warnerbros... it will help to do some conceptual ground-clearing.. true for you—that you are in the good situation? This line of thought is never fully endorsed in the movie..I choose the Matrix.. what you can taste and see.What's So Bad about Living in the Matrix? plug in of our own free choice. some people have the thought: If in every respect it seems to you that you're in the good situation. what you can smell. Do you think that's right? Would you say the same thing about the Matrix? Our answers to these questions will be useful guides as we try to determine what it is about the movie's version of the Matrix that makes us squeamish. then "real" is simply electrical signals interpreted by your brain. Consider the conversation Neo and Morpheus have in the Construct: Neo: This isn't real. II In order to figure out what's so bad about being in the Matrix. Trinity: The Matrix isn't real.If I had to choose between that and the Matrix. but the characters do sometimes flirt with it. doesn't that make it true—at least.. Consider Cypher's final conversation with Trinity: Cypher: .com/rl_cmp/new_phil_pryor.. When they think about scenarios like the Matrix. Morpheus: What is "real"? How do you define "real"? If you're talking about what you can feel. http://whatisthematrix.html (3 of 29) [4/8/2003 16:58:56] ..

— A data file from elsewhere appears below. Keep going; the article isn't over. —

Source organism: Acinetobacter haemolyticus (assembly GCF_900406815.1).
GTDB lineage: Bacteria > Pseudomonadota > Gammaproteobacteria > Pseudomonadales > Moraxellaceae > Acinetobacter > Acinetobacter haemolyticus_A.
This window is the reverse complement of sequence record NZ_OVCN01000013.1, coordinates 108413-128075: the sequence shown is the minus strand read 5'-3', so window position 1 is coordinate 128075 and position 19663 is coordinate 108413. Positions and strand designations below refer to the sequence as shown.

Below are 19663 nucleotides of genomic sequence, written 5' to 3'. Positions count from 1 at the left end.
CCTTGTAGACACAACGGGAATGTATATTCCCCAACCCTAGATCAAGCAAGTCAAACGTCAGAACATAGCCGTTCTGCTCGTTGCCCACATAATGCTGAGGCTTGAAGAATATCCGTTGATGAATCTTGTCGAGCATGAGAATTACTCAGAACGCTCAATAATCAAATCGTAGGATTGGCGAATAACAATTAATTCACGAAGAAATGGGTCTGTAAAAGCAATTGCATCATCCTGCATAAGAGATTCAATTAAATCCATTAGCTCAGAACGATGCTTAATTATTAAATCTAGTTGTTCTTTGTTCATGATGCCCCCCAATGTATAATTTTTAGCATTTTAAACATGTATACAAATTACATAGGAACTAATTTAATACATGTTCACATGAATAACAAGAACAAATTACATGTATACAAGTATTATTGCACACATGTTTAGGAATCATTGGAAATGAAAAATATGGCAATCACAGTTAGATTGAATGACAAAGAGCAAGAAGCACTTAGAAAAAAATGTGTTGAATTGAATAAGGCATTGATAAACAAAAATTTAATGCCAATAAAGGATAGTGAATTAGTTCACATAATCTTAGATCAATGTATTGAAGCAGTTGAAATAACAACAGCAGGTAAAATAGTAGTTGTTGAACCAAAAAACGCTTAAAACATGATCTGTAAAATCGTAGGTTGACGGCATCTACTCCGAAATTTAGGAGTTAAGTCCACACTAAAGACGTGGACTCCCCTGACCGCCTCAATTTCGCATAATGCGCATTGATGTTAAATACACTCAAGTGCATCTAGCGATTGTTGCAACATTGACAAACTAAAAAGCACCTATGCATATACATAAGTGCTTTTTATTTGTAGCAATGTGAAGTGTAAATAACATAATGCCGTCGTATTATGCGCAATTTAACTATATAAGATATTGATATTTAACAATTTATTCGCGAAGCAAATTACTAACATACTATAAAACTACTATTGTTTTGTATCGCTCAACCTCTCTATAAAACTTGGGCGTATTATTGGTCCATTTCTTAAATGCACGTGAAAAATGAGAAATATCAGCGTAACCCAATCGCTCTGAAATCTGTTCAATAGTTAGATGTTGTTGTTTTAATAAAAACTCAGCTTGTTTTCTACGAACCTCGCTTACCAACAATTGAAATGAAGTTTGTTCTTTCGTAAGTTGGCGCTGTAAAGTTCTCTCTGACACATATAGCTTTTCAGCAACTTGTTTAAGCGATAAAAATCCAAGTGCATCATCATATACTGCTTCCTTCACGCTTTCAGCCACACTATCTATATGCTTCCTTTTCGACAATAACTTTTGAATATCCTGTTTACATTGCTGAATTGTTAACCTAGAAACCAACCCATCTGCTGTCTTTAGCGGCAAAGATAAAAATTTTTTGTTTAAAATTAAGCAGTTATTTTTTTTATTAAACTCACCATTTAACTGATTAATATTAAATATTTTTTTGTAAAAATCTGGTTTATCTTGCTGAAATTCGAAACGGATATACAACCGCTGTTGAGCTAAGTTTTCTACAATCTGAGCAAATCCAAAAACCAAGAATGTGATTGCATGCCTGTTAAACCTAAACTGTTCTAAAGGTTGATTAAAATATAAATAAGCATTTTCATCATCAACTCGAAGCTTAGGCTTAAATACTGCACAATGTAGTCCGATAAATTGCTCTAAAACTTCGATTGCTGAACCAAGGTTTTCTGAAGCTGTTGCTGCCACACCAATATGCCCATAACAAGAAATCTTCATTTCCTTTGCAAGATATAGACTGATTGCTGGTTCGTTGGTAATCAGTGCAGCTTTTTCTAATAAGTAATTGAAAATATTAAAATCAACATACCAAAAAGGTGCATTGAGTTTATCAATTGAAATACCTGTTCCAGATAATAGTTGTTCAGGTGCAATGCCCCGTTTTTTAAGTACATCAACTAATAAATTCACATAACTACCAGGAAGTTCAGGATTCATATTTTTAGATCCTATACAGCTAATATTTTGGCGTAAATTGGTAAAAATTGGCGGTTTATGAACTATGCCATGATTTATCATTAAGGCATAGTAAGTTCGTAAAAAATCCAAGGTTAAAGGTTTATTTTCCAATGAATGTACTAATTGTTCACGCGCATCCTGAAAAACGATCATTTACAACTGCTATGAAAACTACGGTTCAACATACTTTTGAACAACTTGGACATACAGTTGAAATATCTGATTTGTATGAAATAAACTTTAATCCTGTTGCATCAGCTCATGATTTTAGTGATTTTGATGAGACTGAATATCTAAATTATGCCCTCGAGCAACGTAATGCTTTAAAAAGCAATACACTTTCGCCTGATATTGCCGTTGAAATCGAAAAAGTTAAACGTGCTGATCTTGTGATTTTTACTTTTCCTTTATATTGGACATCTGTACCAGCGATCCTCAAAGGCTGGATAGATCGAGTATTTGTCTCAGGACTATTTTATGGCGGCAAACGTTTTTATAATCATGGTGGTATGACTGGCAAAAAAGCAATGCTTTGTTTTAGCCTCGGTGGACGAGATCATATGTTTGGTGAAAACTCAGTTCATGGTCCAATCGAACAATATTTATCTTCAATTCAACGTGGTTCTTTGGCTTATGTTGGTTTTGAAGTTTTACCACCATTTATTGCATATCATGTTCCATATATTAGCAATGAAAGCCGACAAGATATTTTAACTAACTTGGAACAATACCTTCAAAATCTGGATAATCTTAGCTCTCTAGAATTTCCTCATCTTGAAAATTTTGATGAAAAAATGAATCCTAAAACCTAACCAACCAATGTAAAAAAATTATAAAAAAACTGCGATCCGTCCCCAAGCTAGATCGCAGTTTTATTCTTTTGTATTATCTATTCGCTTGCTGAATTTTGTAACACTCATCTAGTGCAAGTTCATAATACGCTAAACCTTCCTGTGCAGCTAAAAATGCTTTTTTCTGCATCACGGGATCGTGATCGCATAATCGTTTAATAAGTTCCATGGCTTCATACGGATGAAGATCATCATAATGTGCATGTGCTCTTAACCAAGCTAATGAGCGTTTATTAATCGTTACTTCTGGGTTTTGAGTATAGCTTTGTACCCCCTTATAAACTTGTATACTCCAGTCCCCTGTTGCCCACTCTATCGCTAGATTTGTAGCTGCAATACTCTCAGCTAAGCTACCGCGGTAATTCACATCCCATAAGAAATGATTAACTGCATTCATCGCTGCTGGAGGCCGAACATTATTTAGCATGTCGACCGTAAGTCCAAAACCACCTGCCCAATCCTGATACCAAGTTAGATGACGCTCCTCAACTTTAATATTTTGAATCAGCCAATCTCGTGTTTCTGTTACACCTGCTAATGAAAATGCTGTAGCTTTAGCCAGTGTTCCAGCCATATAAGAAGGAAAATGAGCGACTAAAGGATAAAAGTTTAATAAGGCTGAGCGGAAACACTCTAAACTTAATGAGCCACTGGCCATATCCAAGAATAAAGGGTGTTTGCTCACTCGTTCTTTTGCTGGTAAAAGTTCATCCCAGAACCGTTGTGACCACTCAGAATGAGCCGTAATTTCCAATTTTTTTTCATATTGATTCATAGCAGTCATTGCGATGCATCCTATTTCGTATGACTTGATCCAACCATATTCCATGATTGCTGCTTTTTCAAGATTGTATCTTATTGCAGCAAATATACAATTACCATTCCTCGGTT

even if no one ever figured out that the Matrix was just a "dream world. Are the claims that Morpheus and Cypher are making here right? Is the world that Trinity and Cypher experience and seem to interact with when they're inside the Matrix just as real (or more real?) than the world outside? The standard view is "'s So Bad about Living in the Matrix? Cypher: I disagree. "I have these memories from my life. the Matrix is "a dream world. he never has eaten steak. Trinity. As Morpheus goes on to say. dodging bullets. It just seems to him that he has." the Matrix world is in some important sense less real. http://whatisthematrix. or has evidence for believing.html (4 of 29) [4/8/2003 16:58:56] . and so on. jumping between buildings." In fact." Philosophers would express this standard view by saying that facts like: • whether you've ever eaten steak • whether you've ever jumped between buildings • whether your eyes have ever been open and so on are all objective facts.warnerbros. The mere fact that it seems to you that you're jumping between buildings doesn't make it true that there really are any buildings there. None of them happened.." The characters are just experiencing a "neural interactive simulation" of eating steak. and never will. As Neo says when he's on the way to visit the Oracle.. And presumably that's how things would be even if no one ever discovered that it was so. I think the Matrix can be more real than this world. facts that are true (or false) independently of what anybody believes or knows about them.